I do feel sorry for the two 21- year-old French tourists who ended up catching a ride with the wrong people when hitching near Papamoa last weekend.
They were mugged and assaulted, left shaken without their money, passports, and other possessions.
Police are still asking for help from anyone who may have seen these two tourists being picked up or abandoned on Saturday afternoon.
The assault on the hitchhikers took place at the back of the old Shell Service Station on State Highway 2 near the Domain Rd intersection at the far end of Welcome Bay.
I have passed that location many times and more than once wondered why that building hasn't been demolished yet as it is not just an ugly site. It also looks like a rather dodgy spot.
On our website, people have left comments about the attack and about the abandoned site along the highway. They mentioned that the land owner and authorities should be ashamed of themselves for letting that eyesore stay there for that long in the first place.
One of the comments posted on the story after we published it online read: "Well it is a horrible thing but that's life in the big bad world where ever you go there is always a risk of it happening to poor unsuspecting and marginally unworldly tourists.
"They should put this sign up at Auckland International as a warning to all arriving tourists: Bonjour! Be careful. We have bandits too!"
Many visitors still see New Zealand as clean, green, peaceful and safe and when compared with a lot of other places, it actually is.
But of course that doesn't mean you can camp just anywhere, or blindly trust anyone who stops in a car to offer you a free ride to Rotorua.
Not to forget, a Czech tourist was killed while hitchhiking in the South Island not too long ago. Hasn't that put New Zealand on the tourism map, again, for all the wrong reasons?
The young French men, who had been in New Zealand for a few months and have very limited knowledge of the English language, have received dozens of offers of accommodation, clothing and other assistance from people in the Bay of Plenty, Auckland and as far as Hawke's Bay.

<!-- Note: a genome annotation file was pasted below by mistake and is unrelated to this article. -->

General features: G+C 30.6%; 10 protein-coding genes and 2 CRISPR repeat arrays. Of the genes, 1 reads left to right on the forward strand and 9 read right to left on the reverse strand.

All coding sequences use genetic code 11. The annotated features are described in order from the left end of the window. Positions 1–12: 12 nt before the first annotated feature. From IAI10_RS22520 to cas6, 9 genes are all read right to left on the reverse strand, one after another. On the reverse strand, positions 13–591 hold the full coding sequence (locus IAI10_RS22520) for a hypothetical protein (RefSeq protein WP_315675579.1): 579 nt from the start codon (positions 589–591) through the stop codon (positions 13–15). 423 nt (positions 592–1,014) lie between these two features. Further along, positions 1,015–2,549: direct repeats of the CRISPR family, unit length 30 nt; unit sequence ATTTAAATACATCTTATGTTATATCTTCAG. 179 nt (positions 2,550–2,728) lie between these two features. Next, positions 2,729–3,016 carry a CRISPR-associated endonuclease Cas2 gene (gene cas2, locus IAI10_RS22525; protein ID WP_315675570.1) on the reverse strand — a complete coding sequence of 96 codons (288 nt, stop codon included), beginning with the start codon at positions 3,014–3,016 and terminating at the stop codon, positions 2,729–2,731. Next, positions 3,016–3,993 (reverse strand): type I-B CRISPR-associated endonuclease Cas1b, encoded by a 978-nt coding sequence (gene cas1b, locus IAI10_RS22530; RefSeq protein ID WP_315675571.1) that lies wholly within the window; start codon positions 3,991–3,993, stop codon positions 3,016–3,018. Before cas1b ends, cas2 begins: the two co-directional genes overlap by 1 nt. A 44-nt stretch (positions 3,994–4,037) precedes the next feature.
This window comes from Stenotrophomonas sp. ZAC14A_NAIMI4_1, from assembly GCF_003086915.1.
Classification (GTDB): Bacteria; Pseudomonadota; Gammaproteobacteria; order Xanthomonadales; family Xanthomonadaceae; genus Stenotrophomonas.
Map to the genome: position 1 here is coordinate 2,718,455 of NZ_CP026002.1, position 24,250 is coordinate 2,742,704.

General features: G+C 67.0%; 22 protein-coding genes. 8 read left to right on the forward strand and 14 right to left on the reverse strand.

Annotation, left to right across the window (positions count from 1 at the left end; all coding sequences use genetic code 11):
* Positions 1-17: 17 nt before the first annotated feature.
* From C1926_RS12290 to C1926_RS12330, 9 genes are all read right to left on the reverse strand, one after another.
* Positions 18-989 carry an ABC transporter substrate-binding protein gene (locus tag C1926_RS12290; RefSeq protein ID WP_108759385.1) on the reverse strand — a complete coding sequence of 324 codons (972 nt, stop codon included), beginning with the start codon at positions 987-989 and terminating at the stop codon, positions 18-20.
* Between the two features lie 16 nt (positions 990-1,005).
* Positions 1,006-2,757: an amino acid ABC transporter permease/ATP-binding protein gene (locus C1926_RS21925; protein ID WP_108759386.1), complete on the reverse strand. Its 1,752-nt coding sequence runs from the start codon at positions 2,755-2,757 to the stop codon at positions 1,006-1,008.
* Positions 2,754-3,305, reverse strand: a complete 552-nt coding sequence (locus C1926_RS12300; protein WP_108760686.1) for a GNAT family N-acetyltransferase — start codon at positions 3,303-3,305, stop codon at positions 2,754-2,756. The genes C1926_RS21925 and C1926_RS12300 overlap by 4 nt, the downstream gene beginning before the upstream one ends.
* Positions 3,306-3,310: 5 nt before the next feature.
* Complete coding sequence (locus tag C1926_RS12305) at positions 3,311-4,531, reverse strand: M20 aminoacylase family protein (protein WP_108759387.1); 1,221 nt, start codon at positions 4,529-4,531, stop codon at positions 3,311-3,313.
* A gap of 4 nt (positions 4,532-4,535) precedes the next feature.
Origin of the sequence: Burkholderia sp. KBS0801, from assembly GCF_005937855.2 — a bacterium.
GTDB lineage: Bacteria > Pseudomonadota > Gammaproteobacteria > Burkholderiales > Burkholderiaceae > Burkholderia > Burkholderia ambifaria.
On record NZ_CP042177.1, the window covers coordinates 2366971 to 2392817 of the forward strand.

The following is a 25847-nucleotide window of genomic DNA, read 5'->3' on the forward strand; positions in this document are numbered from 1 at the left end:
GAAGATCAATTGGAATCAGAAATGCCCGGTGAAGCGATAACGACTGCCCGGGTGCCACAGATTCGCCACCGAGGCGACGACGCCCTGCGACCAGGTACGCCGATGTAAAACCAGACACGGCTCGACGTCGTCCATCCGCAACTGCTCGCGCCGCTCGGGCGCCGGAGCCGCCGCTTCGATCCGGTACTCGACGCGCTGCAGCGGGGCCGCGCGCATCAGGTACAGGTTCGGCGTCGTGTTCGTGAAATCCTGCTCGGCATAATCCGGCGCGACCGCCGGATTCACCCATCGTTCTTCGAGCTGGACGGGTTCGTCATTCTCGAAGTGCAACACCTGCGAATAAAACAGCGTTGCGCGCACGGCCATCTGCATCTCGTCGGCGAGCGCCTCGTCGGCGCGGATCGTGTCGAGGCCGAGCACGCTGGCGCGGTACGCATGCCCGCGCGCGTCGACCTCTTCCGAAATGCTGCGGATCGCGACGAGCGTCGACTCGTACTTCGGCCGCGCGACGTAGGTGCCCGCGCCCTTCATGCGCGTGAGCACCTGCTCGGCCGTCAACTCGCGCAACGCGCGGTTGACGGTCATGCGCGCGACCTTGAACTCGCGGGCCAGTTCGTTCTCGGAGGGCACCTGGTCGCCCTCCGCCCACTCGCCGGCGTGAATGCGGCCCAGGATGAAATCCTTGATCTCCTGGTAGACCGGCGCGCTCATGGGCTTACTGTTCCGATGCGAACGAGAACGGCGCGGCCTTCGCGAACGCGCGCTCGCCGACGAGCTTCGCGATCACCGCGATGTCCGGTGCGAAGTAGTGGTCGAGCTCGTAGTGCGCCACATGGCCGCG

It's heart-warming to see how Kiwis pull together to help and support visitors who have found themselves in nasty situations like this when travelling in New Zealand.
It goes without saying that when something like this happens to tourists, it reflects badly on the country as a whole.
Then again, everyone should know this day and age that hitch-hiking can be risky business.
In some countries, including parts of the USA, it is even illegal.
There aren't many countries left in the world where thumbing is a commonly used way of getting around.
I used to do it with a boyfriend many years ago but even then we got in situations that we ended up running away as fast as we could.
The first memorable hiking experience that comes to mind is the day we were picked up in the Irish countryside by an absolutely atrocious driver in a little blue car.
He told us after a few minutes of erratic racing along the windy country road that he had just come back from the hospital where he received monthly shock-therapy sessions.
He then cried and told us about his mum who had died a year or so earlier.
He showed us a bunch of pictures of her that he grabbed out of the glove box while going at least 80km/h on that narrow road.
I had to grab the wheel at least six times to keep the car from crashing before we finally got to an intersection that looked like a great place to get out and wait for our next ride.
This man may have been bonkers, but at least he was friendly and not some crazy axe murderer.
We didn't have smart phones with Twitter and Facebook enabled on it at the time so if things would have been worse, we would not have been able to reach anyone for help.
I do support carefree and budget travelling as I did plenty of it myself in my younger days, but I just can't help wondering why these guys didn't use the internet a bit better to research their travels before happily hopping into a car that is described by police as being in rough condition with two complete strangers.
If they had at least Googled things, they would have known that you can get a bus anywhere around New Zealand, often for only a few dollars per trip.